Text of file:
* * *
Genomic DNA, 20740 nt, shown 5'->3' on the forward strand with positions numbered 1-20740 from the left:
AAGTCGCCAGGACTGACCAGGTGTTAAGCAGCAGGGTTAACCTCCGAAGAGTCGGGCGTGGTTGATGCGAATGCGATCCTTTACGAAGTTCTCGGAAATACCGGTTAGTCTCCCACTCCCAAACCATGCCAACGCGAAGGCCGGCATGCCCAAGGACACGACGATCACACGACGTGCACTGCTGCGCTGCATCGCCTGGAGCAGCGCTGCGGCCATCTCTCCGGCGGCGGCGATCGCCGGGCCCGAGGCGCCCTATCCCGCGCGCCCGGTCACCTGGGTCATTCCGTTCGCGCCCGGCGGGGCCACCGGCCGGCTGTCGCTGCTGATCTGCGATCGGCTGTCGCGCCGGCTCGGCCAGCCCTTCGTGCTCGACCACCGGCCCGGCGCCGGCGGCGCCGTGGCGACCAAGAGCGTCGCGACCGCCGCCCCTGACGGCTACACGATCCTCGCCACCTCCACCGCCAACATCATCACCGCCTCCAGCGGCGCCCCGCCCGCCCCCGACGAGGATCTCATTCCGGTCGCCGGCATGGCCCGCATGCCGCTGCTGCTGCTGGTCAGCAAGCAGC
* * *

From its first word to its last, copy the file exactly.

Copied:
Genomic DNA, 20740 nt, shown 5'->3' on the forward strand with positions numbered 1-20740 from the left:
AAGTCGCCAGGACTGACCAGGTGTTAAGCAGCAGGGTTAACCTCCGAAGAGTCGGGCGTGGTTGATGCGAATGCGATCCTTTACGAAGTTCTCGGAAATACCGGTTAGTCTCCCACTCCCAAACCATGCCAACGCGAAGGCCGGCATGCCCAAGGACACGACGATCACACGACGTGCACTGCTGCGCTGCATCGCCTGGAGCAGCGCTGCGGCCATCTCTCCGGCGGCGGCGATCGCCGGGCCCGAGGCGCCCTATCCCGCGCGCCCGGTCACCTGGGTCATTCCGTTCGCGCCCGGCGGGGCCACCGGCCGGCTGTCGCTGCTGATCTGCGATCGGCTGTCGCGCCGGCTCGGCCAGCCCTTCGTGCTCGACCACCGGCCCGGCGCCGGCGGCGCCGTGGCGACCAAGAGCGTCGCGACCGCCGCCCCTGACGGCTACACGATCCTCGCCACCTCCACCGCCAACATCATCACCGCCTCCAGCGGCGCCCCGCCCGCCCCCGACGAGGATCTCATTCCGGTCGCCGGCATGGCCCGCATGCCGCTGCTGCTGCTGGTCAGCAAGCAGC